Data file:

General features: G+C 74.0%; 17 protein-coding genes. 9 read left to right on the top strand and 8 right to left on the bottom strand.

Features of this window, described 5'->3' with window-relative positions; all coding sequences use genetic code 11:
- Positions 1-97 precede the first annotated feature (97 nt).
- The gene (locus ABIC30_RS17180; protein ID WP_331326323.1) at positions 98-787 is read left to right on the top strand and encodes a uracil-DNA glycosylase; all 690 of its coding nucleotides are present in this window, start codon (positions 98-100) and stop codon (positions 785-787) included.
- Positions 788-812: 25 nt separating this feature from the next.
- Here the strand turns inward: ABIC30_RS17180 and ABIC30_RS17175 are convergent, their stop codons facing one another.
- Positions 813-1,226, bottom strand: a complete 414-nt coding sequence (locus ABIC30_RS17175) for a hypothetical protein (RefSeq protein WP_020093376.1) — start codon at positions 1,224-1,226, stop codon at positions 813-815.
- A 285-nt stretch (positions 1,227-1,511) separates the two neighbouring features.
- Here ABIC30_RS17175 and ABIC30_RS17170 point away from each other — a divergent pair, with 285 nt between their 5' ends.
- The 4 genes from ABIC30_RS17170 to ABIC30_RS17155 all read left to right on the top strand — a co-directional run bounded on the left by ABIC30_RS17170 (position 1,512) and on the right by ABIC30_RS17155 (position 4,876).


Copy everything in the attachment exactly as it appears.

General features: G+C 74.0%; 17 protein-coding genes. 9 read left to right on the top strand and 8 right to left on the bottom strand.

Features of this window, described 5'->3' with window-relative positions; all coding sequences use genetic code 11:
- Positions 1-97 precede the first annotated feature (97 nt).
- The gene (locus ABIC30_RS17180; protein ID WP_331326323.1) at positions 98-787 is read left to right on the top strand and encodes a uracil-DNA glycosylase; all 690 of its coding nucleotides are present in this window, start codon (positions 98-100) and stop codon (positions 785-787) included.
- Positions 788-812: 25 nt separating this feature from the next.
- Here the strand turns inward: ABIC30_RS17180 and ABIC30_RS17175 are convergent, their stop codons facing one another.
- Positions 813-1,226, bottom strand: a complete 414-nt coding sequence (locus ABIC30_RS17175) for a hypothetical protein (RefSeq protein WP_020093376.1) — start codon at positions 1,224-1,226, stop codon at positions 813-815.
- A 285-nt stretch (positions 1,227-1,511) separates the two neighbouring features.
- Here ABIC30_RS17175 and ABIC30_RS17170 point away from each other — a divergent pair, with 285 nt between their 5' ends.
- The 4 genes from ABIC30_RS17170 to ABIC30_RS17155 all read left to right on the top strand — a co-directional run bounded on the left by ABIC30_RS17170 (position 1,512) and on the right by ABIC30_RS17155 (position 4,876).